By 1967 there had been a number of major “race riots” in the United States and Lyndon Johnson, as a result passed the Civil Rights Act and the Voting Rights Act.

Notwithstanding, not much had changed.  Housing patterns were very much segregated and economic opportunity for minorities simply didn’t exist in the wider world.

The black community was self contained, trying to take care of its own in Tampa.  And the community revolved around Central Avenue.

The opening of the first library on Central Avenue

Central Avenue was a hub of more than 100 stores and restaurants within shouting distance of mainly white downtown. Its nightclubs and beer gardens drew some of the all-time-great blues, jazz and soul entertainers, including a young Ray Charles.  Central Avenue was the Harlem of the South complete with it’s own equivalent of  the Cotton Club.

Underneath, the fact that one sixth of Tampa’s 350,000 were black,  no African-Americans had ever served on the Tampa City Council, the local school board or the fire department; 55 percent of black men worked at unskilled jobs; and 60 percent of the housing for black people was deemed “unsound.”

One bullet would change all that – and Central Avenue as well.

Group of African-American ladies dining at the Central Hotel

It was early in the evening June 11, 1967 when, following a report of a burglary of a photo store, police spotted three young black men with the stolen goods. Police chased the suspects through the Central Park Village housing project.

The trio split up, leaving a trail of photo equipment valued at around $100.

One of the teens, Martin Chambers was shot in the back by a white police officer from  25 yards away.

Chambers, who was unarmed, died later at the hospital  .  Chambers’ last words: ‘Get me to a hospital, please, mister.’   He had a dime and a nickel in his pockets.

News of the shooting and death quickly spread and soon violence erupted in the Central Avenue corridor.   In Tampa, Chambers’ death was the trigger for the most destructive riot in the south.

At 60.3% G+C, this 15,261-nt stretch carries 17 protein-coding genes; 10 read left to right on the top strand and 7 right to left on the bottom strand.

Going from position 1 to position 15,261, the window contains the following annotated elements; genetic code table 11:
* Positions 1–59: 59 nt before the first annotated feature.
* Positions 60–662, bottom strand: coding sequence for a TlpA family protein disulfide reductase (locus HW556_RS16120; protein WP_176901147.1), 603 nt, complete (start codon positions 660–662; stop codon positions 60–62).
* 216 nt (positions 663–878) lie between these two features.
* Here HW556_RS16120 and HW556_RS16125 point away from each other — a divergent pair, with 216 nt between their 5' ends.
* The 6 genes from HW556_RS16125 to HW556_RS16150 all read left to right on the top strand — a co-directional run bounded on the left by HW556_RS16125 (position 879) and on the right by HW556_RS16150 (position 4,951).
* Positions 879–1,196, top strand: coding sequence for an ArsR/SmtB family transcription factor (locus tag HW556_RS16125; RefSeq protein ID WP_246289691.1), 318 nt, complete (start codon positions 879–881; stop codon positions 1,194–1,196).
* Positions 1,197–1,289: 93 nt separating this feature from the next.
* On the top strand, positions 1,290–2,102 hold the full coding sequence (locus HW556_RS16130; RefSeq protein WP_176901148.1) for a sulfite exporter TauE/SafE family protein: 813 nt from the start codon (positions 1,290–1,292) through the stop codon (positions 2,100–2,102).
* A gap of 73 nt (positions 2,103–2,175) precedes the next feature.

“The days of rioting that followed his death seemed like they’d never end.”

On June 11, 1967, flames and looting erupted along Central Avenue, hub of the thriving African-American community that stretched from Ybor City to downtown.

The rioting lasted three days and it was weeks before calm was restored — with the help of courageous local youths who called themselves the White Hats.   Before the three days of rioting ended, 500 Florida National Guardsmen, 235 Florida Highway Patrol troopers and 250 local law enforcement officers had been called to duty.

The day after her son was shot, Janie Bell Chambers confronted Gov. Claude Kirk when he visited the riot scene. ‘Right must prevail, and justice must prevail,’ she told him. A few days later, Chambers collapsed when Hillsborough County State Attorney Paul Antinori said an inquiry had found the Officer was justified in shooting her son. Antinori’s seven-page report said ‘this was the only means to prevent the complete escape of Chambers.’

He had failed to stop on command.

The decline of Central Avenue began that night in June fifty years ago.  A decade later, Central Avenue was razed, largely because of the damage from the riots.

In the years immediately following the riots, African-Americans in Tampa enjoyed improved employment opportunities, joining the ranks of firefighters and the city attorney’s office.

The tragedy of Chamber’s death and the riots served as catalysts in opening more jobs and better housing to African Americans, according to local historian Fred Hearns, an East Tampa resident who was a freshman a the University of South Florida in 1967.

Still, Hearns said, despite the progress, conditions that led to the riots a half century ago remain prevalent today.

“I think racism is the number one problem that impacts progress of large groups of people,” said Hearns, who worked 33 years in the city’s Community Affairs department before retiring as its director in 2007.

“It’s still with us today.”

Young black men were nine times more likely than other Americans to be killed by police officers in 2015, according to the findings of a Guardian study that recorded a final tally of 1,134 deaths at the hands of law enforcement officers in 2015.

Despite making up only 2% of the total US population, African American males between the ages of 15 and 34 comprised more than 15% of all deaths logged that year by an ongoing investigation into the use of deadly force by police. Their rate of police-involved deaths was five times higher than for white men of the same age.

Paired with official government mortality data, this new finding indicates that about one in every 65 deaths of a young African American man in the US is a killing by police.

Riots continued in that long, hot Summer of 1967 – in Newark, Detroit and Cincinnati.  Lyndon Johnson established the Kerner Commission to investigate the causes and recommend corrective actions.

The report’s most famous passage warned, “Our nation is moving toward two societies, one black, one white—separate and unequal.”

While the 400+ page report became a best seller, Johnson ignored it.

As for Central Avenue, it was paved over by the Interstate.  But we put up a nice plaque.